Energy For Florida Cut Greens And Flowers

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Material Information

Title:
Energy For Florida Cut Greens And Flowers
Physical Description:
Fact sheet
Creator:
Fluck, Richard C.
Publisher:
University of Florida Cooperative Extension Service, Institute of Food and Agriculture Sciences, EDIS
Place of Publication:
Gainesville, Fla.
Publication Date:

Notes

Acquisition:
Collected for University of Florida's Institutional Repository by the UFIR Self-Submittal tool. Submitted by Melanie Mercer.
Publication Status:
Published
General Note:
"Publication date: October 1992."
General Note:
"EES-94"

Record Information

Source Institution:
University of Florida Institutional Repository
Holding Location:
University of Florida
Rights Management:
All rights reserved by the submitter.
System ID:
IR00004837:00001


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FactSheetEES-94 October1992 EnergyforFloridaCutGreensandFlowers1 RichardC.Fluck2Atabout11,400acresin1990,cutgreensand EnergyFacts CutGreensandFlowers 11,400acres,0.4%ofthecroppedland. Statewide,uses2.90trillionBtuofenergy, 2.4%ofallenergyusedinFloridaagriculture. Peracre,uses265millionBtuofenergy. $43returnpermillionBtuofenergyused. flowersproductionrankstwelfthamongallFlorida agriculturalcommoditiesindirectenergy requirementsandthirteenthintotalprimaryenergy requirements.Cutgreensandflowersrequire1.5% ofthedirectand2.4%ofthetotalprimaryenergy requiredforallFloridaproductionagriculture. Statewide,cutgreensandflowersproductionaccounts for0.56trillionBtuofdirectenergyand2.90trillion Btuoftotalprimaryenergy. Theamountofdirectenergyforcutgreensand flowersproductionaccordingtoFAECMis49.2 millionBtu/acreandthetotalprimaryenergyis265 millionBtu/acre.Themajorenergyinputsforfield nurseryproductionare"othercosts"(36%),labor (34%),anddieselfuel(20%)(Figure1,Table2). Comparisonofthevalueoffieldnurseries productionwithitsenergyrequirementsshowsthat thevaluepermilliondirectBtuof$220isfarabove theaverageforallFloridaagricultureproductionof $136.ThevaluepermilliontotalprimaryBtuof$43 isapproximatelythesameasthestate'saverageof $44. 1.ThisdocumentisFactSheetEES-94,aseriesoftheFloridaEnergyExtensionService,FloridaCooperativeExtensionService,InstituteofFood andAgriculturalSciences,UniversityofFlorida.Publicationdate:October1992. 2.RichardC.Fluck,Professor,AgriculturalEngineeringDept.,CooperativeExtensionService,InstituteofFoodandAgriculturalSciences, UniversityofFlorida,GainesvilleFL32611. TheFloridaEnergyExtensionServicereceivesfundingfromtheFloridaEnergyOffice,DepartmentofCommunityAffairsandisoperated bytheUniversityofFlorida'sInstituteofFoodandAgriculturalSciencesthroughtheCooperativeExtensionService.Theinformation containedhereinistheproductoftheFloridaEnergyExtensionServiceanddoesnotnecessarilyreflecttheviewsoftheFloridaEnergyOffice. TheInstituteofFoodandAgriculturalSciencesisanequalopportunity/affirmativeactionemployerauthorizedtoprovideresearch,educational informationandotherservicesonlytoindividualsandinstitutionsthatfunctionwithoutregardtorace,color,sex,age,handicap,ornational origin.Forinformationonobtainingotherextensionpublications,contactyourcountyCooperativeExtensionServiceoffice. FloridaCooperativeExtensionService/InstituteofFoodandAgriculturalSciences/UniversityofFlorida/ChristineTaylorStephens,Dean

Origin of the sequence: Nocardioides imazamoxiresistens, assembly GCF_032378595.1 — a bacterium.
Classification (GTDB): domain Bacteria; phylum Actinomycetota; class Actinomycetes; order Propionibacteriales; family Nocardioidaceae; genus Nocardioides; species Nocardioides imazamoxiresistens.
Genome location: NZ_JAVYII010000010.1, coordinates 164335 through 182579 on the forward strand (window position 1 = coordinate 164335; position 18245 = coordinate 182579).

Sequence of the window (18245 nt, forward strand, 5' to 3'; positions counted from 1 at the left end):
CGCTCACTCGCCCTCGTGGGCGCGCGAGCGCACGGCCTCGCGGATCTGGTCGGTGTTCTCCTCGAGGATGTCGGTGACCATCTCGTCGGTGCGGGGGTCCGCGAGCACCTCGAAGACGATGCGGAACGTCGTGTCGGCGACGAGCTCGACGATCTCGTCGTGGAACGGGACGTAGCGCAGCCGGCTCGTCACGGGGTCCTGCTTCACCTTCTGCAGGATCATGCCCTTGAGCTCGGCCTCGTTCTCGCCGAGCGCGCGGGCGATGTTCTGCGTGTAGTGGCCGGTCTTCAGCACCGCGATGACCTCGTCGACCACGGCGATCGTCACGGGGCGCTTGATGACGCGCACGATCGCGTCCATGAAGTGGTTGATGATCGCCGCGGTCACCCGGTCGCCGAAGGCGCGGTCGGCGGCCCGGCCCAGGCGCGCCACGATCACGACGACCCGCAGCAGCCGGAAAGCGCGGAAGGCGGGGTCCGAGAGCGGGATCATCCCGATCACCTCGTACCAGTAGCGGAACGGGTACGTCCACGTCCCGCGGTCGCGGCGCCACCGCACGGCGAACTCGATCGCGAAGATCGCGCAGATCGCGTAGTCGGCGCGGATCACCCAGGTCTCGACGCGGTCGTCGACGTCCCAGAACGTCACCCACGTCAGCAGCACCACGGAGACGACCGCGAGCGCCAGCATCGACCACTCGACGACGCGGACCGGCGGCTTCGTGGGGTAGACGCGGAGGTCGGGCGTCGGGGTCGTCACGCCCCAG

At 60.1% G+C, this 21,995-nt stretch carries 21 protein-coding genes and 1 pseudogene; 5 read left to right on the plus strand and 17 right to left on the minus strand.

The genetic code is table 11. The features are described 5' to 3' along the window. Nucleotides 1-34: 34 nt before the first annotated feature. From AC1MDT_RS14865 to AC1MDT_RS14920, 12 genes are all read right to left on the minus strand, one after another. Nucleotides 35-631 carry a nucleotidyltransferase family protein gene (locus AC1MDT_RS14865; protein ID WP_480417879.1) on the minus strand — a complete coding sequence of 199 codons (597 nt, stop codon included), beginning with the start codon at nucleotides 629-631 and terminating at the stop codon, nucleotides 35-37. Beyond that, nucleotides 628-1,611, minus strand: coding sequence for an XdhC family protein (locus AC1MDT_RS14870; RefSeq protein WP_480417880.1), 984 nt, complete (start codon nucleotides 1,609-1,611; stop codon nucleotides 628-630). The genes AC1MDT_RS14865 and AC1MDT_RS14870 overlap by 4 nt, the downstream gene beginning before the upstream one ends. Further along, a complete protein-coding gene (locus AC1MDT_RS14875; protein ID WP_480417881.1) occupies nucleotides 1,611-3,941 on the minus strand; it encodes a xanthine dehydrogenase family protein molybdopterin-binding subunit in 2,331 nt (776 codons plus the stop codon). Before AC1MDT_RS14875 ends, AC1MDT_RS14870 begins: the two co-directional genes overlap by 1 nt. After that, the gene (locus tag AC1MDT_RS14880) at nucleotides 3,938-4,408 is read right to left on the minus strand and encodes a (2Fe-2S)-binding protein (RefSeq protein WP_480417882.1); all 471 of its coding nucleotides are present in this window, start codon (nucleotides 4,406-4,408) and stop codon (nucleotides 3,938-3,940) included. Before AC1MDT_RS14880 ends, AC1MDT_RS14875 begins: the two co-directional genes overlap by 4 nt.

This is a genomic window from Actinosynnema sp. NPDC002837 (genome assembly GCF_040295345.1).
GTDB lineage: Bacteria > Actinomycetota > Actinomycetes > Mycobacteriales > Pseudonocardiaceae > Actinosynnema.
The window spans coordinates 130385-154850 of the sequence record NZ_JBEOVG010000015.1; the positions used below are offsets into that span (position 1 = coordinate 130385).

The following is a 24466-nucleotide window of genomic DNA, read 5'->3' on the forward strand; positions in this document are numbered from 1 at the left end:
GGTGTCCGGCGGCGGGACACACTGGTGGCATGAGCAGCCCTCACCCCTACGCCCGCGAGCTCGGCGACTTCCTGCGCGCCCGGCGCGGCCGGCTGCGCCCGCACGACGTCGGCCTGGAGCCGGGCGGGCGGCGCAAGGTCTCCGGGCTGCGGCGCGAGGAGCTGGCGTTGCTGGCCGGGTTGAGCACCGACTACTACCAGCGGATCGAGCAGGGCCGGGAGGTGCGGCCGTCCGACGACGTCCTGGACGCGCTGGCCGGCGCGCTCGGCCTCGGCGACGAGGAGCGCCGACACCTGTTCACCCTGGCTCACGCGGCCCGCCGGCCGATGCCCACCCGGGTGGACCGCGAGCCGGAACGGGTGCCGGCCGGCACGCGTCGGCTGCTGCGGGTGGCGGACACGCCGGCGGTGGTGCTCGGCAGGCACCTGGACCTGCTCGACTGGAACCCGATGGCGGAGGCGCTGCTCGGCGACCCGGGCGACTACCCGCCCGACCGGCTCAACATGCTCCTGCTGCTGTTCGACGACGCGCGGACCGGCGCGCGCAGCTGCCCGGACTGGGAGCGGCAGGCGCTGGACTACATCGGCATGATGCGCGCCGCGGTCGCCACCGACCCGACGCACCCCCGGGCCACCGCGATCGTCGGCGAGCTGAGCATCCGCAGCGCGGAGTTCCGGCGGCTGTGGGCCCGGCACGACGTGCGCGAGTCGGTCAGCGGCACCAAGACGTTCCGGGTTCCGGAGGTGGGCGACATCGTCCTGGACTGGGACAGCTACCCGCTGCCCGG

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EnergyforFloridaCutGreensandFlowers Page2FLORIDAAGRICULTUREPRODUCTION ENERGYThedatapresentedinthisfactsheetwere developedusingtheFloridaAgriculturalEnergy ConsumptionModel(FAECM),acomputermodel. FAECMusesacresofproductionorlivestock numbersandtheenergyusedtomaketheproduction inputsrequiredperacreorperheadtoquantifythe primary energyusedinFloridaforagricultural production.This primary energyconsumption includesfuels,lubricantsandelectricity,called direct energyinputs,aswellastheenergyusedinproviding allproductioninputs( indirect energyinputs). Ittakesenergytodrillanoilwell,pumpthe crudeoilout,refineitandtransportthedieselfuelto thegrower.Ittakestheenergyinthenaturalgas feedstockplustheenergyusedtoconstructthe productionplant,powertheproductionplantand drivethetrucktogetthenitrogenfertilizertothe grower.FAECMquantifiestheeightdirectenergy sources(dieselfuel,LPgas,etc.),theindirectenergy usedtomakethoseeightenergysourcesavailableand theindirectenergyusedtoprovidethirteenmajor agriculturalinputs(nitrogenfertilizer,pesticides,etc) todeterminetheenergyrequiredtoproduce agriculturalcommoditiesinFlorida. Intotal,FAECMisamodelthatpredictsallthe energyrequiredtoprovideallinputsnecessary,upto thefarmgate,forallofFlorida'sagricultural production,FAECMdoesnotaddressenergy requirementsforanytransportation,packing, processing,distributionorotherfunctionsprovided foragriculturalcommoditiesaftertheyleavethefarm gate. FAECMshowsthatdirectenergyinputsfor Floridaagriculturalproductionhaveremained relativelyconstantsince1974(Figure1).Variations areduemainlytochangesincommodityproduction levelsandachangingmixofcommoditiesproduced. Thereductionintotalprimaryenergyisdueprimarily toincreasesinenergyefficiencyofindustrial productionsystemsforagriculturalproductioninputs. Floridaconsumed66%moreenergyin1990than in1974,dueinlargemeasuretoitsincreasedhuman population.Floridaagriculturalproductionenergy, expressedasapercentageoftherapidlyincreasing Floridatotalenergyconsumption,hasdecreased sharplyfrom7.8%in1974to3.9%in1990. Figure1.PrimaryenergyinputsforFloridacutgreensproduction. TableTable2.2.Primaryenergy inputsforcutgreensand flowers. EnergyInputs % Othercosts 36.3 Labor 34.1 Dieselfornon-irrigation 19.8 Otherpesticides 2.9 Dieselforirrigation 1.3 Fungicides 1.3 Nitrogen 1.2 Electricityforirrigation 1.1 Lubricants 1.0 Insecticides 0.4 Lime 0.2 Phosphorus 0.1 Potash 0.1 Herbicides 0.1

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